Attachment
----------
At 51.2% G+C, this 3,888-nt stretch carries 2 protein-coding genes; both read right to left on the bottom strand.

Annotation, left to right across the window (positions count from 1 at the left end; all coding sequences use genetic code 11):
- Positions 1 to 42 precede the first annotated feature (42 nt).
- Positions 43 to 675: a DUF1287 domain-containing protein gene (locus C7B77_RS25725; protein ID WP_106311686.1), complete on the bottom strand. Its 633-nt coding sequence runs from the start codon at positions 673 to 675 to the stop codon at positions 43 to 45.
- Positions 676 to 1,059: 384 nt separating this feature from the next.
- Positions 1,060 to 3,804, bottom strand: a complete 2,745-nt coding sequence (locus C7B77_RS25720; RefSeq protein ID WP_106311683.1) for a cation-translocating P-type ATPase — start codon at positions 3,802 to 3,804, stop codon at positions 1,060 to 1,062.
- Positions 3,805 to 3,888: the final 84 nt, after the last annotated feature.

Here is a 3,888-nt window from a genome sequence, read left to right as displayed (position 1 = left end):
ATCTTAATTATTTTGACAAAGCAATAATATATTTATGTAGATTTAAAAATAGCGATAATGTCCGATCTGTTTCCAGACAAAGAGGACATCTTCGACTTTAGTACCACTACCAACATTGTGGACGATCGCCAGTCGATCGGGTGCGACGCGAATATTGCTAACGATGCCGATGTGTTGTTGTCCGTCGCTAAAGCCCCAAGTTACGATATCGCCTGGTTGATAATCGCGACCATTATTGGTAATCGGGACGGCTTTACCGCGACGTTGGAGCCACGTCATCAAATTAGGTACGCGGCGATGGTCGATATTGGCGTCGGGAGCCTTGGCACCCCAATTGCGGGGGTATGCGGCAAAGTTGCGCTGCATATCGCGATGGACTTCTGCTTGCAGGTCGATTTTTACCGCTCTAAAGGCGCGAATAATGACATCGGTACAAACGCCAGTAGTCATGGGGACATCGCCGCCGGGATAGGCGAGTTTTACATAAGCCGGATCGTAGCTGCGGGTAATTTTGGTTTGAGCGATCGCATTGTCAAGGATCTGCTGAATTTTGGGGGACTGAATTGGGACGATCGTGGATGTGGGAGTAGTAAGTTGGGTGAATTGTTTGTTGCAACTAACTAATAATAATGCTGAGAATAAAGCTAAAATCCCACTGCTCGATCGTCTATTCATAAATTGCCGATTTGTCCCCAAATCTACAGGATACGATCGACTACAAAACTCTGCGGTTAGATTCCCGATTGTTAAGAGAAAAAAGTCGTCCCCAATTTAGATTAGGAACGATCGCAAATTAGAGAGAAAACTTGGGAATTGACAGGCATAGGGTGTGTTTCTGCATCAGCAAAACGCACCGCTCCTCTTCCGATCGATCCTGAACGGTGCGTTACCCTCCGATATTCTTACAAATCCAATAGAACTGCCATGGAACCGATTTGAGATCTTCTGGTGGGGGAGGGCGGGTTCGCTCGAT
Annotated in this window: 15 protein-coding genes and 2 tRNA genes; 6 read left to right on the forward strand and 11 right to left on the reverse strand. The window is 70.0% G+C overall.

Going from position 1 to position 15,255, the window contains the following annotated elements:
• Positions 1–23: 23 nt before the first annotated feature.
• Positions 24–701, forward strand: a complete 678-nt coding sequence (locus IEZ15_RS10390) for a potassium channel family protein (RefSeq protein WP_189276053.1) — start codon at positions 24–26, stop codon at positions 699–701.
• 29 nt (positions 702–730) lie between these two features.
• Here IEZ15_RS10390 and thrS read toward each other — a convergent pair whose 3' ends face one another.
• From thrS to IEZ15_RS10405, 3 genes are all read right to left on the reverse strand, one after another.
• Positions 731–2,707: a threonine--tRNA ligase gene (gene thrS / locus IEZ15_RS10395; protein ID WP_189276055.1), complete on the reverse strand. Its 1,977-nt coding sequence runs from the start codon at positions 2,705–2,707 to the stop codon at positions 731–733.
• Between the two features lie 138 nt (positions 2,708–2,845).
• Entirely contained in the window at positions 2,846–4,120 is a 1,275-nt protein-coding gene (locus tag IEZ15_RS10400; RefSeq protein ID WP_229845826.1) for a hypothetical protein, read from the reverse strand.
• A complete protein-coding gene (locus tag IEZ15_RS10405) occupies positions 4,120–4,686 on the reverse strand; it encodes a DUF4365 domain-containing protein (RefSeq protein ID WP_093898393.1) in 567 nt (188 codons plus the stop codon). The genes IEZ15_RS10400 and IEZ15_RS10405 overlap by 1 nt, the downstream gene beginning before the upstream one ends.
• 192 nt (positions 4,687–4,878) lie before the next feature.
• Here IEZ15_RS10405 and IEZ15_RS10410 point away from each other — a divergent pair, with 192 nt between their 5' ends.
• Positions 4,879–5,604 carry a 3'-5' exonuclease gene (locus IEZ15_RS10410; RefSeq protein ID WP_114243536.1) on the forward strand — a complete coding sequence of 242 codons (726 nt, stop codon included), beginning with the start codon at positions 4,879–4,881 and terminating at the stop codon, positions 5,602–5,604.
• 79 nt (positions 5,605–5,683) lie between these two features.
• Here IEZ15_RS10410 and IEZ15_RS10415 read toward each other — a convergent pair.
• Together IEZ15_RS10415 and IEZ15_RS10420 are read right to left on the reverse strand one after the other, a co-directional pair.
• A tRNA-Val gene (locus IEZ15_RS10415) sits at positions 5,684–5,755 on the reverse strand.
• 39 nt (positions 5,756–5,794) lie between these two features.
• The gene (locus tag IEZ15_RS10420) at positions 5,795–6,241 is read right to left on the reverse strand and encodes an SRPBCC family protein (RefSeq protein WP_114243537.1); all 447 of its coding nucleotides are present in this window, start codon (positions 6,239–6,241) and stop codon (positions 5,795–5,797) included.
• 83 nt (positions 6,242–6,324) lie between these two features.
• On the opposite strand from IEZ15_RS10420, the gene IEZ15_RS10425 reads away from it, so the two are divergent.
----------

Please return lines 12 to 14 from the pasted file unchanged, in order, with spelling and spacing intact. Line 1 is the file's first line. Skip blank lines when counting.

• Positions 1–23: 23 nt before the first annotated feature.
• Positions 24–701, forward strand: a complete 678-nt coding sequence (locus IEZ15_RS10390) for a potassium channel family protein (RefSeq protein WP_189276053.1) — start codon at positions 24–26, stop codon at positions 699–701.
• 29 nt (positions 702–730) lie between these two features.